Jimmie Johnson Feb 9, 2019; Daytona Beach, FL, USA; NASCAR Cup Series driver Jimmie Johnson (48) looks on during practice for the Advance Auto Parts Clash at Daytona International Speedway. Mandatory Credit: Mike DiNovo-USA TODAY Sports

By all measurements, Jimmie Johnson had a bad 2018 NASCAR season. It was also a turning point for the seven-time champion. He had a winless season for the first time ever, and lost long-time crew chief Chad Knaus and sponsor Lowe’s. But with a new crew chief and a new sponsor, Johnson is back in 2019 ready to show everyone that he still has what it takes to win and compete for championships. And if the Advance Auto Parts Clash is any indication, Johnson may be right.

Even Johnson himself would admit that 2018 wasn’t good, especially by his standards. “Sadly, ’18 had quite a few low points,” Johnson said. “To not win a race was probably the lowest of them. Also, in a way, the decision to part ways with Chad, that wasn’t easy and it was something he and I hoped that day wouldn’t come, but it did and it wasn’t easy.”

Johnson’s 2018 season was defined with the news that he would split with Knaus after 2018. After 17 years, seven titles, and 81 wins together, one of the top driver/crew chief pairings in NASCAR history would be no more, as Knaus would work with William Byron and Johnson with Kevin Meendering starting in 2019. According to Johnson, he and team owner Rick Hendrick realized that things weren’t working, and while Knaus wasn’t aware of it at first, he agreed as well and felt it was best to have a change of scenery.

“It’s an evolution of things,” Johnson said. “I think anybody in the garage area can see and sense the tension and the difficulties we were having. From my standpoint, I was just in a place where, we don’t have to stay that course, we don’t have to be miserable. This isn’t working, it’s okay to change. That was my perspective, I think Rick was in a similar space. I think Chad ended up in a similar space. He was probably more caught off-guard with the concept than any of us but he gets it. We had a heck of a run and I think both of us have the opinion of let’s celebrate the 17 amazing seasons and last year was just a tough year.”

With that 2018 season behind him, Johnson took to the offseason and did the things he always wanted to do. One of those things was to drive a Formula 1 car, and with the help of Fernando Alonso and McLaren, Johnson and Alonso swapped rides in Bahrain to see what they could do in a car they don’t usually drive.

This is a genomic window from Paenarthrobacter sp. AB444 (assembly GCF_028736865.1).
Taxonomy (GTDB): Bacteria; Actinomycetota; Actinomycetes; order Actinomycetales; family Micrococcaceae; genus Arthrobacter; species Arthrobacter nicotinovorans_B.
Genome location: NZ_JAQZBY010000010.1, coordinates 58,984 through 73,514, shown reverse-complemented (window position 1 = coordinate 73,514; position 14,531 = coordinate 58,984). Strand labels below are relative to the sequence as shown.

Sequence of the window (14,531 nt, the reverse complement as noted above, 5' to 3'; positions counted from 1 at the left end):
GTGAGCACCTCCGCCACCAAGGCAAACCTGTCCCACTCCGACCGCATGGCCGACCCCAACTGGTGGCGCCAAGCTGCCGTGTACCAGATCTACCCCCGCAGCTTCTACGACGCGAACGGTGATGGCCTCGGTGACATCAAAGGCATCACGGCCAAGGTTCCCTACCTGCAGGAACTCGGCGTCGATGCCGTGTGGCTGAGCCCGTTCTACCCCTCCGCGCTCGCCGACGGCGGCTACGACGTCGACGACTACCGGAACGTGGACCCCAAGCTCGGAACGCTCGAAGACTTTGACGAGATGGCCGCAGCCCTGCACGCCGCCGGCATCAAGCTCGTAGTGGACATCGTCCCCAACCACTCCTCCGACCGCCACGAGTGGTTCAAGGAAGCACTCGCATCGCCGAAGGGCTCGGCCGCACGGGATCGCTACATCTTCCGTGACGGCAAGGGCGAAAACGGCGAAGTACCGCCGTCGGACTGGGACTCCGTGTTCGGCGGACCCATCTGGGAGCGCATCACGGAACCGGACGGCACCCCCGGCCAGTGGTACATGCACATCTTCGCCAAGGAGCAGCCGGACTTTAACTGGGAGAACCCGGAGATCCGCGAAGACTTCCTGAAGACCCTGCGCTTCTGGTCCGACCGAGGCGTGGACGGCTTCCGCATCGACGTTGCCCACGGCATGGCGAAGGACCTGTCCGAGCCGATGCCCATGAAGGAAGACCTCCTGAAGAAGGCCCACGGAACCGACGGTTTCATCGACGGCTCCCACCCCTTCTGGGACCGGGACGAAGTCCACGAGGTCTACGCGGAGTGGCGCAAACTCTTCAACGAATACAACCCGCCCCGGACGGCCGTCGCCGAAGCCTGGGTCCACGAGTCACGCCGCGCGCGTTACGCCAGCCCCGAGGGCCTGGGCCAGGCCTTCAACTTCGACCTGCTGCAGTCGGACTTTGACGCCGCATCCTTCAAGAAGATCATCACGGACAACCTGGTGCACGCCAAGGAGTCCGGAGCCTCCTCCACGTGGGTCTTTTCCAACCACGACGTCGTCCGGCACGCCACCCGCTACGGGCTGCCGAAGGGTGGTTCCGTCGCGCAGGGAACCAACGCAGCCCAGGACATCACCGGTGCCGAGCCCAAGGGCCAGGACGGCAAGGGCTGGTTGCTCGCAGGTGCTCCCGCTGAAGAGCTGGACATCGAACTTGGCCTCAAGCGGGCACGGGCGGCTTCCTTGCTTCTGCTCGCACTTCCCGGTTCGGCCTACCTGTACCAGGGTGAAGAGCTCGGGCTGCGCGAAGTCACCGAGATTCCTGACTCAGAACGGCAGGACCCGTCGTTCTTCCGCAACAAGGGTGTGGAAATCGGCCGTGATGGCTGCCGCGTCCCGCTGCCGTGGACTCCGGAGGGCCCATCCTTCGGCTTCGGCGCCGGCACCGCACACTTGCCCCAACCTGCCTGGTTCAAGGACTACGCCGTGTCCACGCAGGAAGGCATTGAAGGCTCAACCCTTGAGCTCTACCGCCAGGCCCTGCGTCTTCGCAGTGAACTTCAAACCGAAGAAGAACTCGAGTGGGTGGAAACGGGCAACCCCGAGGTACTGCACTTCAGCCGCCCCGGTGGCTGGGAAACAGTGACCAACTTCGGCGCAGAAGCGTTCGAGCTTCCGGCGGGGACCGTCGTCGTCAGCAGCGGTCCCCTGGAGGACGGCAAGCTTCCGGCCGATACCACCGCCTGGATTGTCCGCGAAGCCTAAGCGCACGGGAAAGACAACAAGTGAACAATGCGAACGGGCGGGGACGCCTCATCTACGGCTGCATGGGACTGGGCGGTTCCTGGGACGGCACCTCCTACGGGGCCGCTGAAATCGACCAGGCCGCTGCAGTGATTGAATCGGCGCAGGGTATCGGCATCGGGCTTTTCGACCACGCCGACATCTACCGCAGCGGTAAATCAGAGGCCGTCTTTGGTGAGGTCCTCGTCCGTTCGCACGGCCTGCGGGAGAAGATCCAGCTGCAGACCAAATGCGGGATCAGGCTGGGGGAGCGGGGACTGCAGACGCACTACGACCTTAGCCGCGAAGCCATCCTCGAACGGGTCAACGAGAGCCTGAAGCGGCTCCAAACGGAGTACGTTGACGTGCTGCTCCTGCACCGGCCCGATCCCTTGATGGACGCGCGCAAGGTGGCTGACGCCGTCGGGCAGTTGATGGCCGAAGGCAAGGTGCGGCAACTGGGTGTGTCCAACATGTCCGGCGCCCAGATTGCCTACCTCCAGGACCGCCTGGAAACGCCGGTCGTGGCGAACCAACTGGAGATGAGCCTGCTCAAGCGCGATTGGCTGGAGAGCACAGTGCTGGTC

You can tell in the clip that Johnson had fun, and Johnson himself said it was the “experience of a lifetime.” Johnson marveled at the braking system where you can wait until the absolute last moment to hit the brakes. Johnson noted that due to the G’s from braking, it left him with temporary blurred vision and it took a second for his eyes to refocus. It was also unique the way F1 cars handled where the harder you drove the car, the better it handled, which is the complete opposite of how you drive a stock car (or any car).

“That’s the ultimate vehicle,” Johnson told The Comeback. “You grow up racing different things and you find new grip levels and cars and for me, from the dirt to the asphalt, you come up through the ranks and you get more and more power and more and more downforce and you’re going faster. And I’ve been in these Cup cars for a long time now and have been able to experience that thing. And then to jump over many steps of Formula driving and downforce and light vehicles to the ultimate vehicle and experience that was just epic.”

Johnson followed two other NASCAR stars who did a NASCAR/F1 crossover event (Jeff Gordon/Juan Pablo Montoya at Indianapolis and Tony Stewart/Lewis Hamilton at Watkins Glen). Johnson got solid advice from Gordon, who told him to work on his neck muscles. With the massive acceleration and braking F1 cars go through, the g-forces that occur require a strong neck.

While this crossover event had practical benefits in terms of increasing fan awareness of NASCAR to the rest of the world and Formula 1 to America, Johnson also hopes this is the start of him taking part in other forms of motorsports as he looks toward a future that may not contain as much NASCAR racing, possibly as early as 2021.